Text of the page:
Lymphatic System

The lymphatic system is composed of the lymphatic vessels, lymph nodes, thymus, spleen, and lymph fluid. It works with the cardiovascular system, transporting tissue fluid back into the bloodstream. It also carries specific fats from digestive organs into the bloodstream. Lymphatic cells (lymphocytes) defend the body against infection. The lymphatic vessels have two ducts in the chest, known as the thoracic duct and the right lymphatic duct.

Digestive System

The digestive system takes in food from outside the body, breaks it down and absorbs the nutrients. It then excretes wastes from its various processes. The digestive system also produces certain hormones and works in conjunction with the endocrine system. The structures of the digestive system include the mouth, teeth, salivary glands, tongue, esophagus, stomach, liver, gallbladder, pancreas, small intestine, large intestine, rectum, and anus. The pharynx is part of both the digestive and respiratory systems.

Respiratory System

The respiratory system takes in and expels air, exchanging oxygen and carbon dioxide via the lungs and bloodstream. The structures of the respiratory system include the nose, nasal cavity, larynx, trachea, bronchi, and lungs. Again, the pharynx is part of both the respiratory and digestive systems.

Urinary System

The urinary system functions to remove liquid wastes from the body. It consists of the kidneys, ureters, urinary bladder, and urethra; it is through the urethra that urine is expelled. The female urethra is located just above the vagina, while the male urethra runs through the penis. The kidneys filter wastes from the blood and maintain electrolyte concentrations. The urinary bladder stores the urine and the urethra car-ries it to outside the body.

Reproductive System

The reproductive system in females consists of the ova-ries, uterine tubes, uterus, vagina, clitoris, and vulva. The female sex cells are called oocytes or eggs. They are fertilized by male sex cells (sperm or spermatozoa). When a female is impregnated, the embryo develops within the uterus. The male reproductive system includes the scrotum, testes, epididymides, ductusdeferentia, seminal vesicles, prostate gland, bulbourethral glands, penis, and urethra. Reproduction is the process of producing offspring. As embryonic cells divide, they grow and produce new cells, and the pro-cess is continued.

1. Describe the general functions of the digestive system.

2. List the organs of the respiratory system.

Anatomic Planes

The body can be visually divided into specific areas, called planes. These planes “divide” the body at par-ticular angles and in particular directions (FIGURE 1 -13 and TABLE 1-3). They are also referred to as slices or Sections . There are three sectional planes, as follows:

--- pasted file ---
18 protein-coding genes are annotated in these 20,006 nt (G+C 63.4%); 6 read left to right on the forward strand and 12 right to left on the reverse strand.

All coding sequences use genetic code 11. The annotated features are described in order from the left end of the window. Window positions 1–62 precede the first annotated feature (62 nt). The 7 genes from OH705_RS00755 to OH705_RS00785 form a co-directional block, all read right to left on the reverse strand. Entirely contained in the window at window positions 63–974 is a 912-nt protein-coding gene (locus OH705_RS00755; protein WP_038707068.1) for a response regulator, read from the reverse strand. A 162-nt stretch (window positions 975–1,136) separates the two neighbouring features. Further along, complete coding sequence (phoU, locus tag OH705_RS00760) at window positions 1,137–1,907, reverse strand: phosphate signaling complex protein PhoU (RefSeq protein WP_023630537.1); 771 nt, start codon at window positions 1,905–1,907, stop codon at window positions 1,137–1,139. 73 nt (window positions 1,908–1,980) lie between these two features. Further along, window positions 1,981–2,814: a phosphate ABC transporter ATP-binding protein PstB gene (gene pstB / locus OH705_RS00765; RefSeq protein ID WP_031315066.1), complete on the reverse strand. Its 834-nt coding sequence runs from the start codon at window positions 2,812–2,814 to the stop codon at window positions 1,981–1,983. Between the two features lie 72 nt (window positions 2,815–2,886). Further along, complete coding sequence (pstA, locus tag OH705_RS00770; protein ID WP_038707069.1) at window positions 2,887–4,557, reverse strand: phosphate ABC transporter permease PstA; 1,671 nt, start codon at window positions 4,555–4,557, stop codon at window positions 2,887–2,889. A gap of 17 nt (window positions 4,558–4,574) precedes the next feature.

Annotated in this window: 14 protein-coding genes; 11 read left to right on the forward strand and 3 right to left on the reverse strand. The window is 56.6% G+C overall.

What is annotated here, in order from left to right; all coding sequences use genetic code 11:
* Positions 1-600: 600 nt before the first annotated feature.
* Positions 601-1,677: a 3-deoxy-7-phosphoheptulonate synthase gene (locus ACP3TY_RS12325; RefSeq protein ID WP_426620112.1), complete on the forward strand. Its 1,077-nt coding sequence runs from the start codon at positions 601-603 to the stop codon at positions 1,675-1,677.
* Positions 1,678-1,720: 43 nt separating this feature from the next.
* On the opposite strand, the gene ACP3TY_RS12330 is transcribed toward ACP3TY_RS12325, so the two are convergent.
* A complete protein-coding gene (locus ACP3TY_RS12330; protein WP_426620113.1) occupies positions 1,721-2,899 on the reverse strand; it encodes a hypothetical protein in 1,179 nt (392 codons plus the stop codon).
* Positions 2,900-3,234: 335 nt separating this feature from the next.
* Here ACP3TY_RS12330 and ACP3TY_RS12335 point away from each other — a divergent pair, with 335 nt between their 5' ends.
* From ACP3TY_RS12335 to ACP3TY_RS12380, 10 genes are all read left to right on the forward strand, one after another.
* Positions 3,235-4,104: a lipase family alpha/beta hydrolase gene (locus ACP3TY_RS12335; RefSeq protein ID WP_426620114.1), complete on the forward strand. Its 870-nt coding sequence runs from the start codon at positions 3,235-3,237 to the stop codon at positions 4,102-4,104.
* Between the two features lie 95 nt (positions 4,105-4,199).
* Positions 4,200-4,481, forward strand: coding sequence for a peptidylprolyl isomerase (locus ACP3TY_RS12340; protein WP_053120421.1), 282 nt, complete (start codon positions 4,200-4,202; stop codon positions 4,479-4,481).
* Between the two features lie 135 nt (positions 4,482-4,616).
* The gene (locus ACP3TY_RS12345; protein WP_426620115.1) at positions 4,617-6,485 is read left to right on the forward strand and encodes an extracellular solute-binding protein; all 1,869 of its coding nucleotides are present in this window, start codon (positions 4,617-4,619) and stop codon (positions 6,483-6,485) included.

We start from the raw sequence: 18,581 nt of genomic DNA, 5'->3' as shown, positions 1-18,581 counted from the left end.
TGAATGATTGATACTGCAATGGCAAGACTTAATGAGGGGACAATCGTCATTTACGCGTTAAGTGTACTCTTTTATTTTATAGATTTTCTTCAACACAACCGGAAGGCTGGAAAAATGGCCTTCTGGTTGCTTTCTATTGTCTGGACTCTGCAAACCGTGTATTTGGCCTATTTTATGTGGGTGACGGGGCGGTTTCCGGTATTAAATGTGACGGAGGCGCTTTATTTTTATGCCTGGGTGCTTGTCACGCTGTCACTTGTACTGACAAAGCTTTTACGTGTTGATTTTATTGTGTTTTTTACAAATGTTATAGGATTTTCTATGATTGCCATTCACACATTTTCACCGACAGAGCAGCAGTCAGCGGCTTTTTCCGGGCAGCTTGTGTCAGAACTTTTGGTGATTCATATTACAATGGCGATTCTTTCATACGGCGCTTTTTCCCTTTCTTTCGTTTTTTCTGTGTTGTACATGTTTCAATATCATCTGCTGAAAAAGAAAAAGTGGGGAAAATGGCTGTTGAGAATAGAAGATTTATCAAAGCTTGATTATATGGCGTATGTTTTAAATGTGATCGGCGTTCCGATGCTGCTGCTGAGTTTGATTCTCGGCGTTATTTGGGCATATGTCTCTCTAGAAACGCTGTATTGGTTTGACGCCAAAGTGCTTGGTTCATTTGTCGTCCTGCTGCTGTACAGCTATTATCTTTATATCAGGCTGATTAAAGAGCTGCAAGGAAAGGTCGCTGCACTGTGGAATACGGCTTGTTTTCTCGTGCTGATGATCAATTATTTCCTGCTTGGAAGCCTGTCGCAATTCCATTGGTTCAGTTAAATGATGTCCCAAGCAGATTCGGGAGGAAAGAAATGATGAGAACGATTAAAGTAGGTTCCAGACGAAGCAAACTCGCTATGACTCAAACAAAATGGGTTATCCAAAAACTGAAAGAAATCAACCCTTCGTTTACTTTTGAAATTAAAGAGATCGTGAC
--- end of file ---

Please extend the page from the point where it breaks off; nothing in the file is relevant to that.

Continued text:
■■ Transverse (horizontal) plane: It lies at right anglesto the long axis of the body and divides the bodyinto superior and inferior portions. A cut in thisplane is called a transverse (cross) section.

■■ Frontal (coronal) plane: It is parallel to the longaxis of the body and extends vertically, dividing the body into anterior and posterior portions.

■■ Sagittal plane: Also parallel to the long axis ofthe body, this plane, however, divides the body into left and right portions. A cut passing alongthe midline, dividing the body into equal leftand right halves, is called a midsagittal (median)section and a cut parallel to the midsagittal line iscalled a parasagittal section.

Directional Terms

Directional terms used in the study of anatomy include words that describe relative positions of body parts as well as imaginary anatomical divisions. The term anatomical position describes the body standing erect, facing forward, with the arms held to the sides of the body, palms of the hands facing forward. When the terms right and left are used, they refer to those specific sides of the body when it is in the anatomical position. Important directional terms used in anat-omy are listed in TABLE 1-4.

Abdominal Regions

Anatomists have divided the abdomen and pelvisinto nine imaginary regions that are helpful in identifying the location of particular abdominal organs.

They are also useful for describing the location of abdominal pain. FIGURE 1-14 shows the nine abdominal regions, identified from the left to the right and moving from top to bottom one row at a time. The abdomen may also be divided into four quadrants, as shown in FIGURE 1-15. TABLE 1-5 explains each abdom-inal region in greater detail.

1. Name the nine abdominopelvic regions.

2. Describe the anatomic planes of the body.

3. Describe the term “anatomical position.

Body Regions

The remainder of the body is classified into various regions that describe them clinically. For example, carpal tunnel syndrome refers to the carpal area the wrist where acute pain can occur from the development of this syndrome. The most common body regions are listed in TABLE 1-6.

TABLE 1-7 lists terms related to medicine andapplied sciences.